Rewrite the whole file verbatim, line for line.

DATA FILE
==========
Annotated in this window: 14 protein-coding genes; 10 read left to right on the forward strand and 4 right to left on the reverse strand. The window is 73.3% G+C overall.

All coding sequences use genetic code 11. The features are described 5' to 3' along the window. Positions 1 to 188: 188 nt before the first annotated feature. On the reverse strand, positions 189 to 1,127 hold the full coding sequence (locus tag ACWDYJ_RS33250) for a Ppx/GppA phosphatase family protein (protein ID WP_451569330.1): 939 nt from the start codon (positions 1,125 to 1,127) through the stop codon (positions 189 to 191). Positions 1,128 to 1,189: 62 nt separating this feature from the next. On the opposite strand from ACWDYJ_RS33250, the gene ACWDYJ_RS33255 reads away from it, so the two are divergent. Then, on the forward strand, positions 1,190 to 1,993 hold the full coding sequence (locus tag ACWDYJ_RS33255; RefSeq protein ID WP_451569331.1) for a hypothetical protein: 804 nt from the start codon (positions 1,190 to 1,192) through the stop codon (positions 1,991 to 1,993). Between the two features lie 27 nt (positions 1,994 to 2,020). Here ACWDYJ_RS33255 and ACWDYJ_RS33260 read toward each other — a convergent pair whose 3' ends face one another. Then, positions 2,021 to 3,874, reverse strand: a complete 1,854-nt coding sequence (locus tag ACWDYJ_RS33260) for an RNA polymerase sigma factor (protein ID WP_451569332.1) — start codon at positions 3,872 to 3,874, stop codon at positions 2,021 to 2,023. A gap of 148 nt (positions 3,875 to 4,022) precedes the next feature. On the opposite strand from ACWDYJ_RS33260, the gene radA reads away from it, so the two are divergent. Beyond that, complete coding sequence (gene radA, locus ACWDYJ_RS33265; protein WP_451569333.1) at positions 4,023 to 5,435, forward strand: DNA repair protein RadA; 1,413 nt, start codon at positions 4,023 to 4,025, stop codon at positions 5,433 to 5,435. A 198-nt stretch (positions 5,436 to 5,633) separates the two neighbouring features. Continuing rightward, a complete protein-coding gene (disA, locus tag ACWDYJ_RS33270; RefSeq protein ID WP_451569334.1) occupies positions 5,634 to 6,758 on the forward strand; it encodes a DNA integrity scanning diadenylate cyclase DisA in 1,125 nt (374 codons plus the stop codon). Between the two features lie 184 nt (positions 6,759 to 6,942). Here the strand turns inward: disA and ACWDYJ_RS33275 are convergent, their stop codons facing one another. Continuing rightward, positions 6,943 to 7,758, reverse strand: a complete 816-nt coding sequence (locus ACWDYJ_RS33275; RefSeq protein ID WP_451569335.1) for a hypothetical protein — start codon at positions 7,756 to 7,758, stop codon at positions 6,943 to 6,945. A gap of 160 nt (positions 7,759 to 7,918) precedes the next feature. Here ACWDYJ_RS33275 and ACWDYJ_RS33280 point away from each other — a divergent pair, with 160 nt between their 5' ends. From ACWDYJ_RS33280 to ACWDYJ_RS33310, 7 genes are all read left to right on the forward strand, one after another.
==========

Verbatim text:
Annotated in this window: 14 protein-coding genes; 10 read left to right on the forward strand and 4 right to left on the reverse strand. The window is 73.3% G+C overall.

All coding sequences use genetic code 11. The features are described 5' to 3' along the window. Positions 1 to 188: 188 nt before the first annotated feature. On the reverse strand, positions 189 to 1,127 hold the full coding sequence (locus tag ACWDYJ_RS33250) for a Ppx/GppA phosphatase family protein (protein ID WP_451569330.1): 939 nt from the start codon (positions 1,125 to 1,127) through the stop codon (positions 189 to 191). Positions 1,128 to 1,189: 62 nt separating this feature from the next. On the opposite strand from ACWDYJ_RS33250, the gene ACWDYJ_RS33255 reads away from it, so the two are divergent. Then, on the forward strand, positions 1,190 to 1,993 hold the full coding sequence (locus tag ACWDYJ_RS33255; RefSeq protein ID WP_451569331.1) for a hypothetical protein: 804 nt from the start codon (positions 1,190 to 1,192) through the stop codon (positions 1,991 to 1,993). Between the two features lie 27 nt (positions 1,994 to 2,020). Here ACWDYJ_RS33255 and ACWDYJ_RS33260 read toward each other — a convergent pair whose 3' ends face one another. Then, positions 2,021 to 3,874, reverse strand: a complete 1,854-nt coding sequence (locus tag ACWDYJ_RS33260) for an RNA polymerase sigma factor (protein ID WP_451569332.1) — start codon at positions 3,872 to 3,874, stop codon at positions 2,021 to 2,023. A gap of 148 nt (positions 3,875 to 4,022) precedes the next feature. On the opposite strand from ACWDYJ_RS33260, the gene radA reads away from it, so the two are divergent. Beyond that, complete coding sequence (gene radA, locus ACWDYJ_RS33265; protein WP_451569333.1) at positions 4,023 to 5,435, forward strand: DNA repair protein RadA; 1,413 nt, start codon at positions 4,023 to 4,025, stop codon at positions 5,433 to 5,435. A 198-nt stretch (positions 5,436 to 5,633) separates the two neighbouring features. Continuing rightward, a complete protein-coding gene (disA, locus tag ACWDYJ_RS33270; RefSeq protein ID WP_451569334.1) occupies positions 5,634 to 6,758 on the forward strand; it encodes a DNA integrity scanning diadenylate cyclase DisA in 1,125 nt (374 codons plus the stop codon). Between the two features lie 184 nt (positions 6,759 to 6,942). Here the strand turns inward: disA and ACWDYJ_RS33275 are convergent, their stop codons facing one another. Continuing rightward, positions 6,943 to 7,758, reverse strand: a complete 816-nt coding sequence (locus ACWDYJ_RS33275; RefSeq protein ID WP_451569335.1) for a hypothetical protein — start codon at positions 7,756 to 7,758, stop codon at positions 6,943 to 6,945. A gap of 160 nt (positions 7,759 to 7,918) precedes the next feature. Here ACWDYJ_RS33275 and ACWDYJ_RS33280 point away from each other — a divergent pair, with 160 nt between their 5' ends. From ACWDYJ_RS33280 to ACWDYJ_RS33310, 7 genes are all read left to right on the forward strand, one after another.